Would you consider yourself a basically truthful person? (Discounting, of course, the little white lies that oil the gears of conversation.) What about Americans as a whole?
Politicians have always embellished the, um, facts, to make their cases. But some would say the recent presidential election was a watershed moment, with major politicians showing a startling disregard for truth. Certifying this trend, the Oxford English Dictionary (OED) was recently inspired to name post-truth the 2016 word of the year: The OED defines post-truth as “denoting circumstances in which objective facts are less influential in shaping public opinion than appeals to emotion and personal belief.”
Likewise in the British vote to leave the European Union (otherwise known as Brexit, which, coincidentally, was Collins Dictionary’s word of the year), the winning campaign used highly emotional appeal but included, according CBS news reports, “numerous factual evasions.”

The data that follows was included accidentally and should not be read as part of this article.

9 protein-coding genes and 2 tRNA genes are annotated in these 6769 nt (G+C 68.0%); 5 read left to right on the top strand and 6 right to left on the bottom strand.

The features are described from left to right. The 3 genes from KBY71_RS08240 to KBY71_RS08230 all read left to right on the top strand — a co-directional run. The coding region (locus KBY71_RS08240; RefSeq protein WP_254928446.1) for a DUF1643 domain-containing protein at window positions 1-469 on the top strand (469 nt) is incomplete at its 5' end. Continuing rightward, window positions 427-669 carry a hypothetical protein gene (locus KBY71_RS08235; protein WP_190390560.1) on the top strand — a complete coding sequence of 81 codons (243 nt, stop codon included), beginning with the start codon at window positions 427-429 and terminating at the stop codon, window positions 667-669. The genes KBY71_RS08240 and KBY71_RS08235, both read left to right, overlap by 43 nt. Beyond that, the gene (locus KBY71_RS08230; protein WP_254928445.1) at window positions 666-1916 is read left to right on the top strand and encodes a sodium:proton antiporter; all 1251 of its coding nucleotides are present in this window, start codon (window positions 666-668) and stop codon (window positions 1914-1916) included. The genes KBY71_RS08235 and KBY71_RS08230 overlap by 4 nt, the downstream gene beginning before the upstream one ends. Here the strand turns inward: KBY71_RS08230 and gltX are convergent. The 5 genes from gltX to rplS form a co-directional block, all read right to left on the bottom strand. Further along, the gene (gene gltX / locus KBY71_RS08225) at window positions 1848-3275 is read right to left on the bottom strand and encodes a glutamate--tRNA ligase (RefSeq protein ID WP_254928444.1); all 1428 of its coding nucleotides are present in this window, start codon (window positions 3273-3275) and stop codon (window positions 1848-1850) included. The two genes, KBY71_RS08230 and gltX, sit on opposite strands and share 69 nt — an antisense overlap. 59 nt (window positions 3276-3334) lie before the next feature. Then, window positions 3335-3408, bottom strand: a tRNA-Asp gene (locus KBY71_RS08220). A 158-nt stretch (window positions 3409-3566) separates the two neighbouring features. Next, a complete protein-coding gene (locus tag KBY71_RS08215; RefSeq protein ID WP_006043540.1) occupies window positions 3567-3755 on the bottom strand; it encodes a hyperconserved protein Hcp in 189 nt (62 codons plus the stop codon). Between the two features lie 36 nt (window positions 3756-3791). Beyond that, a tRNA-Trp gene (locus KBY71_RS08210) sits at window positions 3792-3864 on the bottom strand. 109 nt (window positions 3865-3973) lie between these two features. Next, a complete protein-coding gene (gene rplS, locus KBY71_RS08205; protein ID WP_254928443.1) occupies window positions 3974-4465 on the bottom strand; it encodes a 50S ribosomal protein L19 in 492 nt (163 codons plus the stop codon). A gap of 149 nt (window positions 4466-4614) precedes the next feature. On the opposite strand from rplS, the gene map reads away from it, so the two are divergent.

So, is it just politicians who’ve lowered the bar on facts, or is dishonesty more widely acceptable today? A 2002 study by the University of Massachusetts suggests it may be. Researchers there observed 60 percent of test subjects telling two to three lies in a 10-minute conversation.
However, honesty won the day in a study by Honest Tea Company in 2013. They set up 61 self-service tea stands, covering each of the 50 states and Washington, D.C., offering cups of tea for $1 each. Payment was made on the honor system. On average, 92 percent of Americans in the study paid for their drinks. Women were more honest than men — 95 vs. 91 percent — and Alabamans and Hawaiians were the most honest.
The least honest people, with 80 percent payments, were from Washington, D.C.
For some additional perspective on the matter, take a look at a 1925 essay from the Post, “Is Common Honesty Common?” in which the author argues that Americans were “99% on the level.” (Article below).
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